From all parts of the world
Beyond the first three names of men serving in the Roman Curia, especially given their long tenures, namely the prefects of the Dicasteries of Divine Worship and the Clergy, along with the president of the Governorate, the list of new Cardinals includes those from Europe, six new Cardinals from Asia, two from Africa, one from North America and four from Central and Latin America.
Four new countries are now represented: Mongolia, Paraguay, Singapore and East Timor. In addition, there are seven religious, including five electors and two non-electors. Three new religious members will enter the College of Cardinals: the Congregation of Jesus & Mary (Eudists), the Consolata Missions Institute and the Legionaries of Christ. The most numerous in the College of Cardinals are the Salesians, numbering ten.
Case of Bishop emeritus Van Looy
At the announcement during the Angelus last May, there were 21 names proclaimed by the Pope. The list included some over the age of 80, those who will not be able to vote in a future Conclave but are given the red hat as a sign of gratitude for their service to the Church.
Among them was Bishop emeritus of Ghent, Belgium, Luc Van Looy. Less than 20 days after the Pope's announcement, the Bishop emeritus asked to be relieved of the cardinalate because of a controversy caused by his appointment. Van Looy has been accused by associations of victims of clerical sexual abuse for failing to act decisively in the past in the face of such crimes. In order to prevent survivors from suffering new injuries, Bishop emeritus Van Looy himself submitted this request to the Pope, who granted it in June.
Archbishop Arthur Roche, prefect of the Congregation for Divine Worship; Archbishop Lazarus You Heung-sik,
prefect of the Congregation for the Clergy; Archbishop Fernando Vérgez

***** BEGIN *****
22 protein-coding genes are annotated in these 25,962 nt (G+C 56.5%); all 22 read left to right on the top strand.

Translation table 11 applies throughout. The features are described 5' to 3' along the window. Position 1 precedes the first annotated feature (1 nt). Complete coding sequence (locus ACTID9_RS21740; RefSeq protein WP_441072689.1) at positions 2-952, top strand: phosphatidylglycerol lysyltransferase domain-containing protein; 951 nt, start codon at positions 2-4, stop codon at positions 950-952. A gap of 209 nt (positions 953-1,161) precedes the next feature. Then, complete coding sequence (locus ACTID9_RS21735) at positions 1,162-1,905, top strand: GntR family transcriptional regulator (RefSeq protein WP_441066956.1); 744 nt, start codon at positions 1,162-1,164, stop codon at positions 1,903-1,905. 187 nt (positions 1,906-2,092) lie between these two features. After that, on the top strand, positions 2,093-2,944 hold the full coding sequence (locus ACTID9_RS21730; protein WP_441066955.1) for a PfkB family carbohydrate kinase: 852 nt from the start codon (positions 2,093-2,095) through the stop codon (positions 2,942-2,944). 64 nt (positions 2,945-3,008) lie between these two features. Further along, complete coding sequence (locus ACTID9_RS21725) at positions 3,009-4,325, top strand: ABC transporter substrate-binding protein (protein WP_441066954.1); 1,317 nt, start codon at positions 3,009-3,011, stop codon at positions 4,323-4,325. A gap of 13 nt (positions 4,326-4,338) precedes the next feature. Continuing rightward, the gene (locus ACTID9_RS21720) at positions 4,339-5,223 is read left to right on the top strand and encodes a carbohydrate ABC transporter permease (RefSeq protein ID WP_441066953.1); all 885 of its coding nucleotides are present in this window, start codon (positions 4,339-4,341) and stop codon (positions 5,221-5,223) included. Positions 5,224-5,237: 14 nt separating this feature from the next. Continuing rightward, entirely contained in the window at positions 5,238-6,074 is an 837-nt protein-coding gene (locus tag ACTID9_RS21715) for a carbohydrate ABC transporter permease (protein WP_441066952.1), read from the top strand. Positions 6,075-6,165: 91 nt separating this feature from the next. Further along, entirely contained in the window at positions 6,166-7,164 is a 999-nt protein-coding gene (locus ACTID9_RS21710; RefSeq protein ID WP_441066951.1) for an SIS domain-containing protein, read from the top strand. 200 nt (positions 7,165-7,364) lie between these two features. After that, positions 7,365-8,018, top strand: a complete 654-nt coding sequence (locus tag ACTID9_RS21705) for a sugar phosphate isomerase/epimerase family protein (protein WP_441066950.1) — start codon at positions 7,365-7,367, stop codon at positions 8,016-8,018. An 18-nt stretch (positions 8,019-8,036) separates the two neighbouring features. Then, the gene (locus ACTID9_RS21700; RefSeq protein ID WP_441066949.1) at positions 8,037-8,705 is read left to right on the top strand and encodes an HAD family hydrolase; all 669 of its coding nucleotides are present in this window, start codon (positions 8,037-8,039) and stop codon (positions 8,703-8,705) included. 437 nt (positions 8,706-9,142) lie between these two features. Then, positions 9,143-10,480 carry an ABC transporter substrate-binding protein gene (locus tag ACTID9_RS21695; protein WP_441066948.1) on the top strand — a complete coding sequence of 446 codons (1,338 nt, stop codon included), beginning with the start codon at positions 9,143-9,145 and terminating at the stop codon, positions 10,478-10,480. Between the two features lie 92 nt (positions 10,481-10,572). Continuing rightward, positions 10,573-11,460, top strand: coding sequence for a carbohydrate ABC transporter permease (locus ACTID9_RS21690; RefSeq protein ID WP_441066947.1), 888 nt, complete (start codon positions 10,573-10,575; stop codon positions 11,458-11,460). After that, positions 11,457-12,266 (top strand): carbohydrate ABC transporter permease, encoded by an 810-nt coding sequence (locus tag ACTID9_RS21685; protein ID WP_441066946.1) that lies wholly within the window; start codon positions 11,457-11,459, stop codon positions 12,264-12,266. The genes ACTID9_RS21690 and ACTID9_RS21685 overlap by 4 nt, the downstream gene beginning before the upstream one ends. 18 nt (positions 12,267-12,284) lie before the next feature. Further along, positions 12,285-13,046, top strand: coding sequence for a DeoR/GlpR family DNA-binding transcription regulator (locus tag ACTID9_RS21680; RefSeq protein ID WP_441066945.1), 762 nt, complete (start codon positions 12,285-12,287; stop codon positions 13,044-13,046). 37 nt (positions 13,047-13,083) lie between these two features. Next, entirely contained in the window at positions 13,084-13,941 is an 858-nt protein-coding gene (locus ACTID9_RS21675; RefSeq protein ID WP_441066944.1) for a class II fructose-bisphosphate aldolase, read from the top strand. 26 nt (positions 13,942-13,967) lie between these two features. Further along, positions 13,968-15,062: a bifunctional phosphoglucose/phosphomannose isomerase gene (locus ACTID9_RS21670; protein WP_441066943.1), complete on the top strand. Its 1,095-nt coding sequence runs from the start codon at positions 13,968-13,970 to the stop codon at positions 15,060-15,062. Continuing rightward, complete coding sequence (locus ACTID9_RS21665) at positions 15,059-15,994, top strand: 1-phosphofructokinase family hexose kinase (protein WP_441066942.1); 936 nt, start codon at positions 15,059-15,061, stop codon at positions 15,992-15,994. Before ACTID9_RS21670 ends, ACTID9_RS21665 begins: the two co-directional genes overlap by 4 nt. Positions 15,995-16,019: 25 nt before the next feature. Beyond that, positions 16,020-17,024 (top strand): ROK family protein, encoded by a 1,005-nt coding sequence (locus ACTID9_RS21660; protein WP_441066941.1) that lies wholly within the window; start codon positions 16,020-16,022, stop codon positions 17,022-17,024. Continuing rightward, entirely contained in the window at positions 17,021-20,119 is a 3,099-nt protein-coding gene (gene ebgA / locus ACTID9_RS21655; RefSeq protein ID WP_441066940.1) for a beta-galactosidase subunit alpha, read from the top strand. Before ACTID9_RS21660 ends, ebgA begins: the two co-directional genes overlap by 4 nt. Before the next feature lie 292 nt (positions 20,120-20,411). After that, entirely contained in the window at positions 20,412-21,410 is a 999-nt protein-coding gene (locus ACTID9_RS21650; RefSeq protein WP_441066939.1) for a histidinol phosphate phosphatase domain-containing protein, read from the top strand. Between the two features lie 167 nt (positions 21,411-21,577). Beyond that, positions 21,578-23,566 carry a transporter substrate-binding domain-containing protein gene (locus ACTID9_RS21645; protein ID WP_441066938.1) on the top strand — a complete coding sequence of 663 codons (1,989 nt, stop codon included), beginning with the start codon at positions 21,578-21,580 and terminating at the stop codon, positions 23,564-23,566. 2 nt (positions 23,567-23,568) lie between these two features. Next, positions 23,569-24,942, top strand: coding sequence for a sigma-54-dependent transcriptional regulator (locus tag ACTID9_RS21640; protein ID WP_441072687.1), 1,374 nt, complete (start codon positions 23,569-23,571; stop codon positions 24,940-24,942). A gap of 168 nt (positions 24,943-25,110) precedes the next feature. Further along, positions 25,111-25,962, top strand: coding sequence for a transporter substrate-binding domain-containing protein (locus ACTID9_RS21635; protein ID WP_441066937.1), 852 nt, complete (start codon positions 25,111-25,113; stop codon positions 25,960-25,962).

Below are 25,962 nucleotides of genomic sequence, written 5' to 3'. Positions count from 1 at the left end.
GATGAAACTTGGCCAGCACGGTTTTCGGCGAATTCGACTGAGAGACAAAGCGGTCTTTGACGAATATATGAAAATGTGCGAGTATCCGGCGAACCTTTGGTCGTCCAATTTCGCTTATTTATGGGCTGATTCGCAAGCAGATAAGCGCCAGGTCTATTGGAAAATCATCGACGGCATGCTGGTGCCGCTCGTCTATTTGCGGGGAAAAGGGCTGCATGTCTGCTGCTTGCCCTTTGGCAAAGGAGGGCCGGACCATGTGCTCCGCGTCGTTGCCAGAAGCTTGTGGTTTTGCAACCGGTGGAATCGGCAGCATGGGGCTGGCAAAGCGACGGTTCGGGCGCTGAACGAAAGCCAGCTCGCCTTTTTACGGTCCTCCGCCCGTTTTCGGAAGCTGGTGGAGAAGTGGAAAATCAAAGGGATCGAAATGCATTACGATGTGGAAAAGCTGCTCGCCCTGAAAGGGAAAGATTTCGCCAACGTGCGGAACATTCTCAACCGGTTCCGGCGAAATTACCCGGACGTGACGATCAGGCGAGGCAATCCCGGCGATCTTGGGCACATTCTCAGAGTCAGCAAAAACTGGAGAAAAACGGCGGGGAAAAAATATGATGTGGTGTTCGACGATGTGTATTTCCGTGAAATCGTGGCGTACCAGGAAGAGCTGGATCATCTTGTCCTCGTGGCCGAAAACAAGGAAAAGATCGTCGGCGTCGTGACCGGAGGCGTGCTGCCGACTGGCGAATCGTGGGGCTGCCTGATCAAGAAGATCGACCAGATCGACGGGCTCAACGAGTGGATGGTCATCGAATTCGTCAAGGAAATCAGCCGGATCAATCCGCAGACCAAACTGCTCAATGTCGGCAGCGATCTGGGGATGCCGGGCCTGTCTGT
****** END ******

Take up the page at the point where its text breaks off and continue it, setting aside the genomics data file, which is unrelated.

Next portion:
Alzaga, president of the Pontifical Commission for Vatican City State
and the Governorate for Vatican City State. Also: Archbishop Jean-Marc
Avelin of Marseille; Bishop Peter Ebere Okpaleke
of Ekwulobia, Nigeria; Archbishop Leonardo Steiner of Manhaus, Brazil;
Archbishop Filipe Neri António Sebastião do Rosário Ferrão of Goa and
Damão, India; Bishop Robert W. McElroy of San Diego, USA; Archbishop Virgílio do Carmo da Silva of East Timor; Bishop Oscar Cantoni of Como, Italy; Archbishop Anthony Poola of Hyderabad, India; Archbishop Paulo César Costa of Brasilia; Bishop Richard Kuuia Baawobr of Wa, Ghana; Archbishop William Seng Chye Goh
of Singapore; Archbishop Adalberto Martínez Flores of Asunción,
Paraguay; and Archbishop Giorgio Marengo, Consolata missionary and
Apostolic Prefect of Ulaanbaatar, Mongolia. The latter, at 48, is the
youngest member of the College of Cardinals.
Those over the age of 80 whom Pope Francis is elevating to the
cardinalate are: Archbishop emeritus Jorge Enrique Jiménez Carvajal of
Cartagena (Colombia); Archbishop emeritus Arrigo Miglio of Cagliari,
Italy; Fr. Gianfranco Ghirlanda S.J., canonist and former rector of the
Pontifical Gregorian University; and Msgr. Fortunato Frezza, canon of
St. Peter's Basilica.
As of 27 August, the College of Cardinals now consists of 226 cardinals, including 132 electors and 94 non-electors. 52 cardinals were created by John Paul II of whom 11 are electors; 64 created by Benedict XVI of whom 38 are electors; and 112 created by Francis of whom 83 are electors.
Geographically, they are distributed as follows: 106 in Europe, of
whom 54 are electors; 60 in the Americas, of whom 38 are electors; 30 in
Asia, of whom 20 are electors; 27 in Africa, of whom 17 are electors;
and 5 cardinals in Oceania, of whom 3 are electors.